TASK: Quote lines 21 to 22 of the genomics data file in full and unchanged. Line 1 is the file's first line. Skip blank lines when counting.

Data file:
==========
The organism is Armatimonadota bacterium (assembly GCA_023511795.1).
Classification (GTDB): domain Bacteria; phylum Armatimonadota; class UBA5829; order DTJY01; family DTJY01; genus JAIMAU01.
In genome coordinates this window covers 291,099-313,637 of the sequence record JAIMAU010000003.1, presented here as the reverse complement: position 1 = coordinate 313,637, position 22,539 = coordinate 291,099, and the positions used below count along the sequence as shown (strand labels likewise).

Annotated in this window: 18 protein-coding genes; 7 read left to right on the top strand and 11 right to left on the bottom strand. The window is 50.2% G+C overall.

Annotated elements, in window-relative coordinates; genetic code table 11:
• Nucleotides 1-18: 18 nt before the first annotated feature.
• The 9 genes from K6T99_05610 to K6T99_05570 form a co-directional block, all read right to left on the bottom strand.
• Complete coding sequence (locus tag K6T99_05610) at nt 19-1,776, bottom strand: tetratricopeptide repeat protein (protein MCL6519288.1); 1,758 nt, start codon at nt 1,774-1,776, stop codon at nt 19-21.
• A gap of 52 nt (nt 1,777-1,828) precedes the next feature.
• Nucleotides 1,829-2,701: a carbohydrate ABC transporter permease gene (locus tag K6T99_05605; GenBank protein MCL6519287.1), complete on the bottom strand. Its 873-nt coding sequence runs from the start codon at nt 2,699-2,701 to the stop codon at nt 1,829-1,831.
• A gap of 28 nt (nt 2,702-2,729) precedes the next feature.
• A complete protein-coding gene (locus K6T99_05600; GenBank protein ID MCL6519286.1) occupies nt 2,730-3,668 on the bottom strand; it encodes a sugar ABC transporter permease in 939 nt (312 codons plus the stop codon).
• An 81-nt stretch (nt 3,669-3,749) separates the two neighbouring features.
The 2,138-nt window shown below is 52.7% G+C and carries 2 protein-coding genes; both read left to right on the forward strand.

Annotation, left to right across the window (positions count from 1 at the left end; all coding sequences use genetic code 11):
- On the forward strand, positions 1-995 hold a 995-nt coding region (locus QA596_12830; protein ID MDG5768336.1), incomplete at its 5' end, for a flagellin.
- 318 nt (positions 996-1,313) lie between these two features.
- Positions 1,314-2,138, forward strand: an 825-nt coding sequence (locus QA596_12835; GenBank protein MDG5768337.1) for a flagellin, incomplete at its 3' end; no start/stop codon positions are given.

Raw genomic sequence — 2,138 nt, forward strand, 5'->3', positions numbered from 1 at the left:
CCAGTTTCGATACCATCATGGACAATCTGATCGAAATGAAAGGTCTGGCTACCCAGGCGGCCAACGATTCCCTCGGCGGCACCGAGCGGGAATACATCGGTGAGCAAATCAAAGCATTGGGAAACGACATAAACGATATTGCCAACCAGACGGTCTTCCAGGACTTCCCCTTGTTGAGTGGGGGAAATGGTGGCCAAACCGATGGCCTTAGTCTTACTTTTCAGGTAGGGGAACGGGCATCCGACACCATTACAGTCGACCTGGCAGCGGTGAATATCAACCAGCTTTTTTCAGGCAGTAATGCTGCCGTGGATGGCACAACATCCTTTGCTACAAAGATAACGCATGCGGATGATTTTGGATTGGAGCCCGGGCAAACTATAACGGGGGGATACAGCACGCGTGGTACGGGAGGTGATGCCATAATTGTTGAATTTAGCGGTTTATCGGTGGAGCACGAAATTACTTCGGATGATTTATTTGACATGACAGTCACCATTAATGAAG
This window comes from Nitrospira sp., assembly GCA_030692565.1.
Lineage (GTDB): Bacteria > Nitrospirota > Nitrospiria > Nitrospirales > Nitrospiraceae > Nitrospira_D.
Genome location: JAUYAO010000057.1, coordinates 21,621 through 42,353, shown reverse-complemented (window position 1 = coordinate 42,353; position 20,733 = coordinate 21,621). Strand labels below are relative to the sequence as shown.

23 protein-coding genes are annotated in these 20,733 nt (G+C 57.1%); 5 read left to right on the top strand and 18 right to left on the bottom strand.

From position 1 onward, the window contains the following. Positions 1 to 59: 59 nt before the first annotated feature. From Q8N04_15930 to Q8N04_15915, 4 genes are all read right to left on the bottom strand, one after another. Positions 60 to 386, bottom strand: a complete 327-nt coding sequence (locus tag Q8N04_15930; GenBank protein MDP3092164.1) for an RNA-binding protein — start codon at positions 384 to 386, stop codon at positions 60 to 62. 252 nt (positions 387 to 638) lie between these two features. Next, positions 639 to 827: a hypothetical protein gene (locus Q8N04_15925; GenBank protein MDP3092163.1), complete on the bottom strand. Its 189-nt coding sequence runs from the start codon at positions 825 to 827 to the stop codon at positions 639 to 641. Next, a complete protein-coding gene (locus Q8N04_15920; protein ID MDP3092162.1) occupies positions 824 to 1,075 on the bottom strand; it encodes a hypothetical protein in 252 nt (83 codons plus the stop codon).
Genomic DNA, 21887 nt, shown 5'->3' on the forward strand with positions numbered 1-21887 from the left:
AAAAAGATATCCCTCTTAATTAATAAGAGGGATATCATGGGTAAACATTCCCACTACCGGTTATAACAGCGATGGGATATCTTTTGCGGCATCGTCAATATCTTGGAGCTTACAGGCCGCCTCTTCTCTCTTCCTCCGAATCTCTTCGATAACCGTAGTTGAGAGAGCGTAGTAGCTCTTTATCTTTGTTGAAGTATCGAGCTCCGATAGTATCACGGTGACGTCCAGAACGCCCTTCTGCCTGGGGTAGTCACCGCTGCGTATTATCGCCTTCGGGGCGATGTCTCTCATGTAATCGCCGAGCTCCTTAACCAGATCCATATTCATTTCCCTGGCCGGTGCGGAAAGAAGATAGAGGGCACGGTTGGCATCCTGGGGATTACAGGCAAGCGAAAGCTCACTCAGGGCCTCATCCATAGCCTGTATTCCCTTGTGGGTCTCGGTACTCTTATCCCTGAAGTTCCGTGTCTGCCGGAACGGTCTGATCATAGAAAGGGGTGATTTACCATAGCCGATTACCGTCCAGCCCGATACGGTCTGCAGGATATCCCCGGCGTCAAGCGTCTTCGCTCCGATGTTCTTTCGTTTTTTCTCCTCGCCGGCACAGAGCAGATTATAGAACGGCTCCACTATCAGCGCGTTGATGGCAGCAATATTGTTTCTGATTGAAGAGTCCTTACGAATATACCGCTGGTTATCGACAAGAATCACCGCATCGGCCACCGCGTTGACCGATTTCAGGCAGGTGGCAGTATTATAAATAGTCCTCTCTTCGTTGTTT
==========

This window comes from Nitrospira sp., assembly GCA_030692565.1.
Lineage (GTDB): Bacteria > Nitrospirota > Nitrospiria > Nitrospirales > Nitrospiraceae > Nitrospira_D.